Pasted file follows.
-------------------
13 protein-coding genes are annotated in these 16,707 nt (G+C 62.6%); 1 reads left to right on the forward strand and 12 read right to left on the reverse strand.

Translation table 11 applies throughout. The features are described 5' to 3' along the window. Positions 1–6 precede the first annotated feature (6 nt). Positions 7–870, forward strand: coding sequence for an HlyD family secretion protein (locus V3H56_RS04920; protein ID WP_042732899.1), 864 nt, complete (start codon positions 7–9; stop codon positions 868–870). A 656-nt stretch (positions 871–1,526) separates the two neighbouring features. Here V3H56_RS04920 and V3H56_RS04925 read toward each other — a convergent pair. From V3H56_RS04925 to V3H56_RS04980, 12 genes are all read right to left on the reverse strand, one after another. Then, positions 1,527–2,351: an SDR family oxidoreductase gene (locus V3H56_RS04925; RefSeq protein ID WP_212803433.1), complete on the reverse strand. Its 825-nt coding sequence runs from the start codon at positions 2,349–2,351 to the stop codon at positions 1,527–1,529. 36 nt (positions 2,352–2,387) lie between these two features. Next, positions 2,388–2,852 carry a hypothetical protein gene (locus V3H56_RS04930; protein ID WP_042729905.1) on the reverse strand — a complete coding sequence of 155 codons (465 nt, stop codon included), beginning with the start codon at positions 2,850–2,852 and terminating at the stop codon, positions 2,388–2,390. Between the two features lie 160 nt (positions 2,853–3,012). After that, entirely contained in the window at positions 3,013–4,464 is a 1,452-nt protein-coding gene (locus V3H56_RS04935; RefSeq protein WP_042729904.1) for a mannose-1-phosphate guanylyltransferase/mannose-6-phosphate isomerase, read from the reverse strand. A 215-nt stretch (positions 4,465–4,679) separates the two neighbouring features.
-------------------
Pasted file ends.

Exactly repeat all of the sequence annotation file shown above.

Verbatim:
13 protein-coding genes are annotated in these 16,707 nt (G+C 62.6%); 1 reads left to right on the forward strand and 12 read right to left on the reverse strand.

Translation table 11 applies throughout. The features are described 5' to 3' along the window. Positions 1–6 precede the first annotated feature (6 nt). Positions 7–870, forward strand: coding sequence for an HlyD family secretion protein (locus V3H56_RS04920; protein ID WP_042732899.1), 864 nt, complete (start codon positions 7–9; stop codon positions 868–870). A 656-nt stretch (positions 871–1,526) separates the two neighbouring features. Here V3H56_RS04920 and V3H56_RS04925 read toward each other — a convergent pair. From V3H56_RS04925 to V3H56_RS04980, 12 genes are all read right to left on the reverse strand, one after another. Then, positions 1,527–2,351: an SDR family oxidoreductase gene (locus V3H56_RS04925; RefSeq protein ID WP_212803433.1), complete on the reverse strand. Its 825-nt coding sequence runs from the start codon at positions 2,349–2,351 to the stop codon at positions 1,527–1,529. 36 nt (positions 2,352–2,387) lie between these two features. Next, positions 2,388–2,852 carry a hypothetical protein gene (locus V3H56_RS04930; protein ID WP_042729905.1) on the reverse strand — a complete coding sequence of 155 codons (465 nt, stop codon included), beginning with the start codon at positions 2,850–2,852 and terminating at the stop codon, positions 2,388–2,390. Between the two features lie 160 nt (positions 2,853–3,012). After that, entirely contained in the window at positions 3,013–4,464 is a 1,452-nt protein-coding gene (locus V3H56_RS04935; RefSeq protein WP_042729904.1) for a mannose-1-phosphate guanylyltransferase/mannose-6-phosphate isomerase, read from the reverse strand. A 215-nt stretch (positions 4,465–4,679) separates the two neighbouring features.